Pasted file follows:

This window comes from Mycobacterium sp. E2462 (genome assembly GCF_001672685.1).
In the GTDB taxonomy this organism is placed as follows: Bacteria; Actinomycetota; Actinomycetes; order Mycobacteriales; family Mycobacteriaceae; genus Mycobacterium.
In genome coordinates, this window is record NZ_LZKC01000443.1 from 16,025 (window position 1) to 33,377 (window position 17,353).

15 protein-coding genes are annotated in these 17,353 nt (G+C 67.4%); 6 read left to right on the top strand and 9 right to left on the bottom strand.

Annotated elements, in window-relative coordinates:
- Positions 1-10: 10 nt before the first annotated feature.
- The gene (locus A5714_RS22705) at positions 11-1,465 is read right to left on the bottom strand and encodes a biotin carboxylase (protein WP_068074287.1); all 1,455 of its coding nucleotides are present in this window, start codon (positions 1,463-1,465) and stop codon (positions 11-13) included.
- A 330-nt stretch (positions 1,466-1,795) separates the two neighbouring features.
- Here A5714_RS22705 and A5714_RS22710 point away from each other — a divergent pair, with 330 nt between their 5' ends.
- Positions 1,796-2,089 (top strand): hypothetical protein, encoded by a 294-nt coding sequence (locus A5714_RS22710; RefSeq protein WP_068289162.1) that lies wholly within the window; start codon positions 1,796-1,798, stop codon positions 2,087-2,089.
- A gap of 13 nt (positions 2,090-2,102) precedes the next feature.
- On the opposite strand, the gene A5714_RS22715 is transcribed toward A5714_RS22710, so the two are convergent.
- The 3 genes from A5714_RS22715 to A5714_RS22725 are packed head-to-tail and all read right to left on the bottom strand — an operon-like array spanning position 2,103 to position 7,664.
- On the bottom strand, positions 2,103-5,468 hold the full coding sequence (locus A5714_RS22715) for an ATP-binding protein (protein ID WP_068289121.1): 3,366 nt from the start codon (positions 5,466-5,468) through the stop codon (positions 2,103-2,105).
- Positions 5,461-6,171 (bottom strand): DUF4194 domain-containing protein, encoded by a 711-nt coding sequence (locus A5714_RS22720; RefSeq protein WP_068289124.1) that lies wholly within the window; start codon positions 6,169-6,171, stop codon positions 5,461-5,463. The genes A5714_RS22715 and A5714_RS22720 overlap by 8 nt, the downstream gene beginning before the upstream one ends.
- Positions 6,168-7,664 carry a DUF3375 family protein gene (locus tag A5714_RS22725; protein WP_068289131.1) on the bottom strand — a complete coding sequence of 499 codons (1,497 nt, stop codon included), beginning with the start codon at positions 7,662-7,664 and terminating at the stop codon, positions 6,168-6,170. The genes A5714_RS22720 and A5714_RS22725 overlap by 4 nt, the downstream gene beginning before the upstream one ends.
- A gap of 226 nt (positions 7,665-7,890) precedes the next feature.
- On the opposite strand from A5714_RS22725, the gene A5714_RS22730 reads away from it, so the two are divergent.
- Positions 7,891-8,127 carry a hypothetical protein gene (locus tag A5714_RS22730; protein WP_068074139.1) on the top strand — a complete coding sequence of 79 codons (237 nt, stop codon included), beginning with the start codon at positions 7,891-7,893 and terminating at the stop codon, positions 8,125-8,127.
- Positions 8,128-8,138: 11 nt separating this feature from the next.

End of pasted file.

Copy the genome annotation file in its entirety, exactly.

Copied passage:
This window comes from Mycobacterium sp. E2462 (genome assembly GCF_001672685.1).
In the GTDB taxonomy this organism is placed as follows: Bacteria; Actinomycetota; Actinomycetes; order Mycobacteriales; family Mycobacteriaceae; genus Mycobacterium.
In genome coordinates, this window is record NZ_LZKC01000443.1 from 16,025 (window position 1) to 33,377 (window position 17,353).

15 protein-coding genes are annotated in these 17,353 nt (G+C 67.4%); 6 read left to right on the top strand and 9 right to left on the bottom strand.

Annotated elements, in window-relative coordinates:
- Positions 1-10: 10 nt before the first annotated feature.
- The gene (locus A5714_RS22705) at positions 11-1,465 is read right to left on the bottom strand and encodes a biotin carboxylase (protein WP_068074287.1); all 1,455 of its coding nucleotides are present in this window, start codon (positions 1,463-1,465) and stop codon (positions 11-13) included.
- A 330-nt stretch (positions 1,466-1,795) separates the two neighbouring features.
- Here A5714_RS22705 and A5714_RS22710 point away from each other — a divergent pair, with 330 nt between their 5' ends.
- Positions 1,796-2,089 (top strand): hypothetical protein, encoded by a 294-nt coding sequence (locus A5714_RS22710; RefSeq protein WP_068289162.1) that lies wholly within the window; start codon positions 1,796-1,798, stop codon positions 2,087-2,089.
- A gap of 13 nt (positions 2,090-2,102) precedes the next feature.
- On the opposite strand, the gene A5714_RS22715 is transcribed toward A5714_RS22710, so the two are convergent.
- The 3 genes from A5714_RS22715 to A5714_RS22725 are packed head-to-tail and all read right to left on the bottom strand — an operon-like array spanning position 2,103 to position 7,664.
- On the bottom strand, positions 2,103-5,468 hold the full coding sequence (locus A5714_RS22715) for an ATP-binding protein (protein ID WP_068289121.1): 3,366 nt from the start codon (positions 5,466-5,468) through the stop codon (positions 2,103-2,105).
- Positions 5,461-6,171 (bottom strand): DUF4194 domain-containing protein, encoded by a 711-nt coding sequence (locus A5714_RS22720; RefSeq protein WP_068289124.1) that lies wholly within the window; start codon positions 6,169-6,171, stop codon positions 5,461-5,463. The genes A5714_RS22715 and A5714_RS22720 overlap by 8 nt, the downstream gene beginning before the upstream one ends.
- Positions 6,168-7,664 carry a DUF3375 family protein gene (locus tag A5714_RS22725; protein WP_068289131.1) on the bottom strand — a complete coding sequence of 499 codons (1,497 nt, stop codon included), beginning with the start codon at positions 7,662-7,664 and terminating at the stop codon, positions 6,168-6,170. The genes A5714_RS22720 and A5714_RS22725 overlap by 4 nt, the downstream gene beginning before the upstream one ends.
- A gap of 226 nt (positions 7,665-7,890) precedes the next feature.
- On the opposite strand from A5714_RS22725, the gene A5714_RS22730 reads away from it, so the two are divergent.
- Positions 7,891-8,127 carry a hypothetical protein gene (locus tag A5714_RS22730; protein WP_068074139.1) on the top strand — a complete coding sequence of 79 codons (237 nt, stop codon included), beginning with the start codon at positions 7,891-7,893 and terminating at the stop codon, positions 8,125-8,127.
- Positions 8,128-8,138: 11 nt separating this feature from the next.